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Recently, Harvard University had a panel discussing the legacy of the Human Genome Project. Started in 1990, and with scientists from six countries and initial funding of $3 billion, the project published the full sequence of about 21,000 genes that are the basic instructions of building a human. Needless to say, the implications of better understanding human biology at a genetic level are enormous. For example, with such information, we can better fight or prevent disease. And the costs to decode genomes is dropping dramatically - "[t]echnology today can do in five minutes a decoding task that would have taken a year to complete a decade ago." Needless to say, these are very exciting times in this field.

But perhaps caution should temper our excitement as the enormous implications of understanding our biology come with ethical questions that have not been answered and might never be answered. For example, it's only a matter of time when we will be able to manipulate or engineer genes to alter exactly the traits we want. Should we? Similar to the movie Gattaca, which proclaims that there is no gene for the human spirit, should we use science to create "perfect" human beings? How could genetic engineering negatively intervene in our evolution and affect future generations? Also, in a world where genetic engineering is possible but expensive and, therefore, only those with the proper financial resources can benefit, will we see the ultimate class war - the "perfect" vs. the "imperfect?" The science is getting to the point where these are no longer theoretical questions. If you could, would you want to be genetically engineered? What about your children?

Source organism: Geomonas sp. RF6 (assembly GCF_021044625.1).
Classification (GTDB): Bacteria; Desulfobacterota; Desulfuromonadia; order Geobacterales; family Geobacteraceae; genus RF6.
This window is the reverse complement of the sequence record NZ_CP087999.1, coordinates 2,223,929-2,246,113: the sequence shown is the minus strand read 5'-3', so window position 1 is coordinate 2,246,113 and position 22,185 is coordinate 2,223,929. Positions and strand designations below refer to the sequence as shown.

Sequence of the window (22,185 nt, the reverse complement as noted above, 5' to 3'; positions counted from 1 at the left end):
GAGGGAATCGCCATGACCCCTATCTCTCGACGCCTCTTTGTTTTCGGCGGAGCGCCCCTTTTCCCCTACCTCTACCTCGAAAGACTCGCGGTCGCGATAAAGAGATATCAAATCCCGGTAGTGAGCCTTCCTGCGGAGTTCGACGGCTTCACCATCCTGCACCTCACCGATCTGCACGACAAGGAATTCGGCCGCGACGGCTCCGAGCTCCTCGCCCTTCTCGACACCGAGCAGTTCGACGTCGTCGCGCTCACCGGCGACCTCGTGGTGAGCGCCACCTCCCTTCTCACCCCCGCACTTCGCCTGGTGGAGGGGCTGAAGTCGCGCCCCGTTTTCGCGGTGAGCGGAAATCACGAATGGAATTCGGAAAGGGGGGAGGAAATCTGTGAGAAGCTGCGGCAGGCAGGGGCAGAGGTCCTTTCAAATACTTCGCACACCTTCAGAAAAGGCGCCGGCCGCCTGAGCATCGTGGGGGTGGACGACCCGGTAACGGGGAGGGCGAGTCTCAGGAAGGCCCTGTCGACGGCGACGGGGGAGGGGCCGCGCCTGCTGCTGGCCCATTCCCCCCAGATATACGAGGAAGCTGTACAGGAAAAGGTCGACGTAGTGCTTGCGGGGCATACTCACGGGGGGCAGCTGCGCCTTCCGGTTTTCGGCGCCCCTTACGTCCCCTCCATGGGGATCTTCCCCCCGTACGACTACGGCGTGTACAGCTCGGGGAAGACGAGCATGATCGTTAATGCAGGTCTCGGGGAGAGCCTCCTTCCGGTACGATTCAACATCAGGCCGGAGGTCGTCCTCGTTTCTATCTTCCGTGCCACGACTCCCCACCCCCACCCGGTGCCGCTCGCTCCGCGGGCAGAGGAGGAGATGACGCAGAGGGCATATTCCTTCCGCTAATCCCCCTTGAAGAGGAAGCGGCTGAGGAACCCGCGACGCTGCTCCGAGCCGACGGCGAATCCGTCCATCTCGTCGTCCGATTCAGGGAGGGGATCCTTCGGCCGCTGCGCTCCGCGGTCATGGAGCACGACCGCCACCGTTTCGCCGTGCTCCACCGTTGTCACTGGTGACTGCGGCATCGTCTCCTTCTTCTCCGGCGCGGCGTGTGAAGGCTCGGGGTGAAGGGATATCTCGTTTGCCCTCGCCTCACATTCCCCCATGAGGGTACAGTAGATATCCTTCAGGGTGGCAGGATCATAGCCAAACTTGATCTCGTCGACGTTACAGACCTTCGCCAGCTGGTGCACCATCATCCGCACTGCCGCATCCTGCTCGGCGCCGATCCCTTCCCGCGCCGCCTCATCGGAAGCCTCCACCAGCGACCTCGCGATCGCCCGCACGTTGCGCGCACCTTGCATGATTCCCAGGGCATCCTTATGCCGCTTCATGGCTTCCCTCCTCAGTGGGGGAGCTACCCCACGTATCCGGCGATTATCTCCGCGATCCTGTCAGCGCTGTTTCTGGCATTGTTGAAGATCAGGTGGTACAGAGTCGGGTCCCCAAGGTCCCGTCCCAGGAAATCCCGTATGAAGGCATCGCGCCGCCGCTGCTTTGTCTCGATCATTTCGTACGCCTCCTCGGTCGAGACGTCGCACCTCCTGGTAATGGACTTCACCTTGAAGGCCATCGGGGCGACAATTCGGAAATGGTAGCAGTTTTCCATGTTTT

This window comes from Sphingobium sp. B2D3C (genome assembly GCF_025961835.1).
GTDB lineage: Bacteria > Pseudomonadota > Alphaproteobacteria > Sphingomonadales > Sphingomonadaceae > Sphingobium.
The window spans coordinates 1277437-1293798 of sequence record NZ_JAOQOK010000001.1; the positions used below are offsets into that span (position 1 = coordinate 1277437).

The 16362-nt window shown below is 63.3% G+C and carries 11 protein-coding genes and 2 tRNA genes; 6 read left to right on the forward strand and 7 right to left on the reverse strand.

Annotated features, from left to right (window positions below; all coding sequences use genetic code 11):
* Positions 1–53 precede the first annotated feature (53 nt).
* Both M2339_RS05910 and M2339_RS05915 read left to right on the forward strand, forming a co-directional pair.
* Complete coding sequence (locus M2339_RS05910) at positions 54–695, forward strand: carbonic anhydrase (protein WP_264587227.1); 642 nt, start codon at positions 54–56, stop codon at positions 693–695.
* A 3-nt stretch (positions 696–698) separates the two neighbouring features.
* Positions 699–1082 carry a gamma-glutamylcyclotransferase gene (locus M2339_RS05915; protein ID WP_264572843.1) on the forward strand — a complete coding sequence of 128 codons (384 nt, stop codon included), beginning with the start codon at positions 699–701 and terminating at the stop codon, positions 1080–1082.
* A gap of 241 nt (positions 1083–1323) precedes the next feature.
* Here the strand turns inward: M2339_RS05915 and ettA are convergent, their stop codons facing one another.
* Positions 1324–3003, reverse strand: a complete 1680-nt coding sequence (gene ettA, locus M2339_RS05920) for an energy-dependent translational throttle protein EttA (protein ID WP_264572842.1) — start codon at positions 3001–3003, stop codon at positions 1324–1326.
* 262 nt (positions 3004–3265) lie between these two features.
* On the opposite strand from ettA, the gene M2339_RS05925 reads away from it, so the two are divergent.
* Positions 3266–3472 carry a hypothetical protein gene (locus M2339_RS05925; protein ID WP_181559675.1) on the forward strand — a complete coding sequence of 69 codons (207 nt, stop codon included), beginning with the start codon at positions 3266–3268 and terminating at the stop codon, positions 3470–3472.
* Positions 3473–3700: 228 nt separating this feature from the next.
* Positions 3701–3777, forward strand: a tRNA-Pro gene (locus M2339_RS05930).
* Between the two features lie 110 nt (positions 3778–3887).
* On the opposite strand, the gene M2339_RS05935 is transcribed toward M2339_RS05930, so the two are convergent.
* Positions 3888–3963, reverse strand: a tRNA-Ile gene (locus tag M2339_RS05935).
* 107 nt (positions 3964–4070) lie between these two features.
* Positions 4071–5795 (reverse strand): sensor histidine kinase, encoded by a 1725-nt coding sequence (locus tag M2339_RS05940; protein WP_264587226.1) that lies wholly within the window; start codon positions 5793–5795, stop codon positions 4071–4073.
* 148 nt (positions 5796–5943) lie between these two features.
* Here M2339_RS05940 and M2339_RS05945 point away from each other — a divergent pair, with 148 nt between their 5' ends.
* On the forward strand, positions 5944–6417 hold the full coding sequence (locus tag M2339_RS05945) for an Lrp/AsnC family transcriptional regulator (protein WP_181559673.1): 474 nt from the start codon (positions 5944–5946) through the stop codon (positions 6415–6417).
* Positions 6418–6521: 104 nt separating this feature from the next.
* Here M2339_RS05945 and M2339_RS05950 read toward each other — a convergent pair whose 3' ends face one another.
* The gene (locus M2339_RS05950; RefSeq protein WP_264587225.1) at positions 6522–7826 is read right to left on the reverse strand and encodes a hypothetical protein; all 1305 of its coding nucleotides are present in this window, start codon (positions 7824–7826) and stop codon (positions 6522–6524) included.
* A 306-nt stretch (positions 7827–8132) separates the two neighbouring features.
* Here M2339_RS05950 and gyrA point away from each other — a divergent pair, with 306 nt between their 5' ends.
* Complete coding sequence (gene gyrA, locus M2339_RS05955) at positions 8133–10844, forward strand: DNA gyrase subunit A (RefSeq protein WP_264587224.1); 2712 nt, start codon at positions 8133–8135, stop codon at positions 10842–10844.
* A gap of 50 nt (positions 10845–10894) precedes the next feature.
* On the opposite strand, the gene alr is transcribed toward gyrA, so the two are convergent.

Enhancement engineering is widely regarded as both scientifically and ethically problematic. From a scientific standpoint, it is unlikely that we will soon be able to enhance normally functioning genes without risking grave side effects. For example:

  • Enhancing an individual's height beyond his or her naturally ordained level may inadvertently cause stress to other parts of the organism, such as the heart.

  • Moreover, many of the traits that might be targeted for enhancement (e.g., intelligence or memory) are genetically multifactorial, and have a strong environmental component. Thus, alteration of single genes would not likely achieve the desired outcome.

  • These problems are magnified, and additional problems arise, when we move from somatic cell enhancements to germline enhancements.

In addition to the problem of disseminating unforeseen consequences across generations, we are faced with questions about whether future generations would share their predecessors' views about the desirability of the traits that have been bequeathed to them. Future generations are not likely to be ungrateful if we deprive them of genes associated with horrible diseases, but they may well feel limited by choices we have made regarding their physical, cognitive, or emotional traits. In short, there is a danger that social-historical trends and biases could place genetic limitations on future generations...

Once we pinpoint the genetic basis for diseases and other phenotypic traits, what parameters should be set for the acquisition and use of genetic information? The key issue to be considered here is the use of genetic screening. Screening for diseases with the due consent of a patient or a legal proxy is generally viewed as ethically permissible, but even this form of screening can create some significant ethical challenges. Knowledge that one is or may be affected by a serious disease can create difficult situations for both patients and their families. Consider:

  • If a test is positive, what options, medical or otherwise, will be available to ameliorate the condition?

  • Will the patient's relatives be informed that they too may be affected by the ailment?

The Human Genome Project: A Scientific and Ethical Overview


Original posting by Braincrave Second Life staff on Mar 4, 2011 at http://www.braincrave.com/viewblog.php?id=491

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